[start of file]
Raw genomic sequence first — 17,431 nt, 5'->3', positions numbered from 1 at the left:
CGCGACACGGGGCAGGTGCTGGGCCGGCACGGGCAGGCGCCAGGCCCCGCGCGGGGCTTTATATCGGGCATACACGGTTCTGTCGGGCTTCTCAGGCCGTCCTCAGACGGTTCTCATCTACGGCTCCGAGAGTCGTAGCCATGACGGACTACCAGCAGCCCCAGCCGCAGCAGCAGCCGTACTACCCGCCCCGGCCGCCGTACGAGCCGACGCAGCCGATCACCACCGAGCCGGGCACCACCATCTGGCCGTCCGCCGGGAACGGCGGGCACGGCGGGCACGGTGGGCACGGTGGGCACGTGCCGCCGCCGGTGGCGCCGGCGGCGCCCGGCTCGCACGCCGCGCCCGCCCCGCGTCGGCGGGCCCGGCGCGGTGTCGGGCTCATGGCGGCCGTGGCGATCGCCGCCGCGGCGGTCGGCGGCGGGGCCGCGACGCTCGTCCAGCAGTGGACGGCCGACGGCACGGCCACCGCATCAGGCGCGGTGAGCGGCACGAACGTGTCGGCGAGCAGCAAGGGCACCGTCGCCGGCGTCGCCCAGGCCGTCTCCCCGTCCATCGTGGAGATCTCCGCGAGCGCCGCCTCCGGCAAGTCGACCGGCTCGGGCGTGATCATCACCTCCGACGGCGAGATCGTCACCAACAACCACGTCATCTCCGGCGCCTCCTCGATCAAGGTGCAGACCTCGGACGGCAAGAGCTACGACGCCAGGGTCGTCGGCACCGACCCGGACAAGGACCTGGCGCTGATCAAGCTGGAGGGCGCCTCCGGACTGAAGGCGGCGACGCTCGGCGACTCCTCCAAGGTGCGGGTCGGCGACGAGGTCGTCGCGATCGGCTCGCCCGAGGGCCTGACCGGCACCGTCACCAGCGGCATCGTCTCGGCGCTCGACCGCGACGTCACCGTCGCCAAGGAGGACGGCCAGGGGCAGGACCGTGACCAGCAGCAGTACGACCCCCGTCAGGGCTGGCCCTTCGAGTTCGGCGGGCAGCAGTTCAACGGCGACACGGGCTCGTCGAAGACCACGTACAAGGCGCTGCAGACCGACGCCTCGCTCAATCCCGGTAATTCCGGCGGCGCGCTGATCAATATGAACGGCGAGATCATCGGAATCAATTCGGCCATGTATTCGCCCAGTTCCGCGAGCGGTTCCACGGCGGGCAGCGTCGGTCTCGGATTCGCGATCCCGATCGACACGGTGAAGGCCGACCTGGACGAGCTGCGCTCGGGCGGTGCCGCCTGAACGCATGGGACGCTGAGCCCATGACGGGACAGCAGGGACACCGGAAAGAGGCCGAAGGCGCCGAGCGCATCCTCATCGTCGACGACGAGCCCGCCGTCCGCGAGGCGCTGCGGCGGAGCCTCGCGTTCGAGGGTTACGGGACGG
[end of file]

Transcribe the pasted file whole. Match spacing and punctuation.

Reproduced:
Raw genomic sequence first — 17,431 nt, 5'->3', positions numbered from 1 at the left:
CGCGACACGGGGCAGGTGCTGGGCCGGCACGGGCAGGCGCCAGGCCCCGCGCGGGGCTTTATATCGGGCATACACGGTTCTGTCGGGCTTCTCAGGCCGTCCTCAGACGGTTCTCATCTACGGCTCCGAGAGTCGTAGCCATGACGGACTACCAGCAGCCCCAGCCGCAGCAGCAGCCGTACTACCCGCCCCGGCCGCCGTACGAGCCGACGCAGCCGATCACCACCGAGCCGGGCACCACCATCTGGCCGTCCGCCGGGAACGGCGGGCACGGCGGGCACGGTGGGCACGGTGGGCACGTGCCGCCGCCGGTGGCGCCGGCGGCGCCCGGCTCGCACGCCGCGCCCGCCCCGCGTCGGCGGGCCCGGCGCGGTGTCGGGCTCATGGCGGCCGTGGCGATCGCCGCCGCGGCGGTCGGCGGCGGGGCCGCGACGCTCGTCCAGCAGTGGACGGCCGACGGCACGGCCACCGCATCAGGCGCGGTGAGCGGCACGAACGTGTCGGCGAGCAGCAAGGGCACCGTCGCCGGCGTCGCCCAGGCCGTCTCCCCGTCCATCGTGGAGATCTCCGCGAGCGCCGCCTCCGGCAAGTCGACCGGCTCGGGCGTGATCATCACCTCCGACGGCGAGATCGTCACCAACAACCACGTCATCTCCGGCGCCTCCTCGATCAAGGTGCAGACCTCGGACGGCAAGAGCTACGACGCCAGGGTCGTCGGCACCGACCCGGACAAGGACCTGGCGCTGATCAAGCTGGAGGGCGCCTCCGGACTGAAGGCGGCGACGCTCGGCGACTCCTCCAAGGTGCGGGTCGGCGACGAGGTCGTCGCGATCGGCTCGCCCGAGGGCCTGACCGGCACCGTCACCAGCGGCATCGTCTCGGCGCTCGACCGCGACGTCACCGTCGCCAAGGAGGACGGCCAGGGGCAGGACCGTGACCAGCAGCAGTACGACCCCCGTCAGGGCTGGCCCTTCGAGTTCGGCGGGCAGCAGTTCAACGGCGACACGGGCTCGTCGAAGACCACGTACAAGGCGCTGCAGACCGACGCCTCGCTCAATCCCGGTAATTCCGGCGGCGCGCTGATCAATATGAACGGCGAGATCATCGGAATCAATTCGGCCATGTATTCGCCCAGTTCCGCGAGCGGTTCCACGGCGGGCAGCGTCGGTCTCGGATTCGCGATCCCGATCGACACGGTGAAGGCCGACCTGGACGAGCTGCGCTCGGGCGGTGCCGCCTGAACGCATGGGACGCTGAGCCCATGACGGGACAGCAGGGACACCGGAAAGAGGCCGAAGGCGCCGAGCGCATCCTCATCGTCGACGACGAGCCCGCCGTCCGCGAGGCGCTGCGGCGGAGCCTCGCGTTCGAGGGTTACGGGACGG